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Creating an access point (carpeting)?

Discussion in 'Floors, Stairs and Lofts' started by Soggy Bottom, 3 Jun 2019.

  1. foxhole

    foxhole

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    If you need to get under the floor to service the pump it’s not installed correctly , should be able to lift it out to service or replace without going under floor.
    If there is that much space you could move the hatch to a more accessible location .
     
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  3. Soggy Bottom

    Soggy Bottom

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    Is that like one of them lateral thinking puzzles?

    You'll have to solve that one for me then because i'm certainly not smart enough to figure it out.

    So the water comes upwards from the ground the house is built on. It doesn't come sideways, it doesn't come top down and drip in to the subfloor, it comes from underneath the house and goes upwards and then flows towards the front of the house.

    So while i'm not smart enough to work a solution to what you said, i am at least smart enough to know that a pump by default will need to be in such a spot to be able to get rid of the water - and therefore work. So with the water being under the floorboards of our living room then obviously this is also where the sump pump needs to be. No good it being installed in the loft for example or indeed anywhere else where the water isn't.

    And since you need some kind of floor then you can't be without floorboards. Chipboard flooring is a no go (been in touch with the manufacturer of chipboard flooring who advised against using their products in such a situation).

    Which based on what you said begs the question .... how do you get to the sump pump, which is where the water is, without getting under the floor?


    The pump is enclosed in a chamber which is then seated in to the sump/ground and has limestone chippings layering the sump and all around the chamber. This is sealed with removable bolts. It's got the stones and the lid to the chamber to stop any crap getting inside it and clogging the pump.

    So you can't just pull it out freely as it'd defeat the purpose of having a chamber and lid. If you pull the chamber out then all the stone then falls in on itself & you need to dig it out again to re-seat the chamber/pump. You also clearly reset the frequency that the pump kicks in as it'll be at a different height now.


    This is all aside from the fact that the company selling it, after numerous questions, has said it's been installed correctly - with the stone acting as filtration.



    No offence but i've discussed the pump elsewhere on this message board. We can discuss it more in that thread if you like but i'm here about access through a carpet.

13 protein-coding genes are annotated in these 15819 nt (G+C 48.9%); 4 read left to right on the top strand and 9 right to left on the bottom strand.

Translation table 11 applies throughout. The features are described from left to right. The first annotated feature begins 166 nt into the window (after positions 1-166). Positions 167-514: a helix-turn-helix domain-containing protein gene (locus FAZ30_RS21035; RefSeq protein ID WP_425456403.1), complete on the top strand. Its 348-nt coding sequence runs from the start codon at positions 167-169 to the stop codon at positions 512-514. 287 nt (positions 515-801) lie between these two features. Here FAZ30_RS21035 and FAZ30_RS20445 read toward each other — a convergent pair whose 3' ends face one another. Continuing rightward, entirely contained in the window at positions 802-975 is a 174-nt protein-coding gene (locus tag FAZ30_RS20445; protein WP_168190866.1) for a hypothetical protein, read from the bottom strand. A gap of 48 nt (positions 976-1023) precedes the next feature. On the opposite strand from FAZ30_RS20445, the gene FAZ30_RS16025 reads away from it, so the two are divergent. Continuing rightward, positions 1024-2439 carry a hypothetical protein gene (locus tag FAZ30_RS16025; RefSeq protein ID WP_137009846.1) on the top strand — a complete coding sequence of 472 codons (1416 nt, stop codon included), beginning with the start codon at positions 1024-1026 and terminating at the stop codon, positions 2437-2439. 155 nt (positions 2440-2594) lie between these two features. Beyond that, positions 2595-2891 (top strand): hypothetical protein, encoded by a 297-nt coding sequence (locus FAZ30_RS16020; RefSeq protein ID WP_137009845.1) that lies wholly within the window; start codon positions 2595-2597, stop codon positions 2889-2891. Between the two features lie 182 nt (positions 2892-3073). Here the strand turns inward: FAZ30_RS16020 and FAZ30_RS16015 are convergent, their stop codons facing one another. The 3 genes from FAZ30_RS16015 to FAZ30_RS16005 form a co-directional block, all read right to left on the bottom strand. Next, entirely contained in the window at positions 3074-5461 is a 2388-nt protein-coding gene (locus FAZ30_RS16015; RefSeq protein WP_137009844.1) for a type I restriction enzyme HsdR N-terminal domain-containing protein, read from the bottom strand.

4. foxhole

    foxhole

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    There are many solutions too a problem , you seems to concentrate on only one , even though the problem is if your own making .
     
  5. StephenStephen

    StephenStephen

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    I am curious, knowing nothing about such things - why does the pumps sit under the floor, rather than the end of the pipe being under the floor, with the pump inline on the pipe in a more convenient location?
     
  6. Why Not Indeed

    Why Not Indeed

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    You'd need to have a pipe which could resist the pressure of a vacuum [ie outside pressing in], which is harder than making a pipe which can resist inside pressing out. Not impossible obviously but it would be more rigid, harder to route, etc. Also when you suck vertically it's atmospheric pressure at the bottom of the pipe doing the pushing rather than the pump doing the pulling.
     
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  8. Harry Bloomfield

    Harry Bloomfield

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    That is a sensible question, rather than a sump pump, how about an inline self- priming pump mounted somewhere more accessible fed from a suction pipe? You would need a separate float switch and maybe a contactor working from the switch.

    If one floor socket would be too small, have you thought you could mount two side by side, with some removable timber where the join to support them? Even two side by side might be too small, so why not fabricate an access panel using plastic angle for the sides, for the surround and similar for the removable panel. Removable timbers underneath to support the panel, on steel angle brackets. It cannot be that difficult to make something which would work for a solution.
     
  9. Sheila Westfall

    Sheila Westfall

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    I have the same problem! Did you ever solve?
     
  10. Nige F

    Nige F

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    Hello, a couple of points - you're better starting a new thread ( forum rules ) and you can describe/photo your setup. Also are you in the USA ? This is a UK site but a lot of things are similar here .(y)
     
  11. Sheila Westfall

    Sheila Westfall

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    I am in the US. My floor is concrete - so mire challenging!
     
  12. Sheila Westfall

    Sheila Westfall

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    I was hoping to hear about YOUR solution
     
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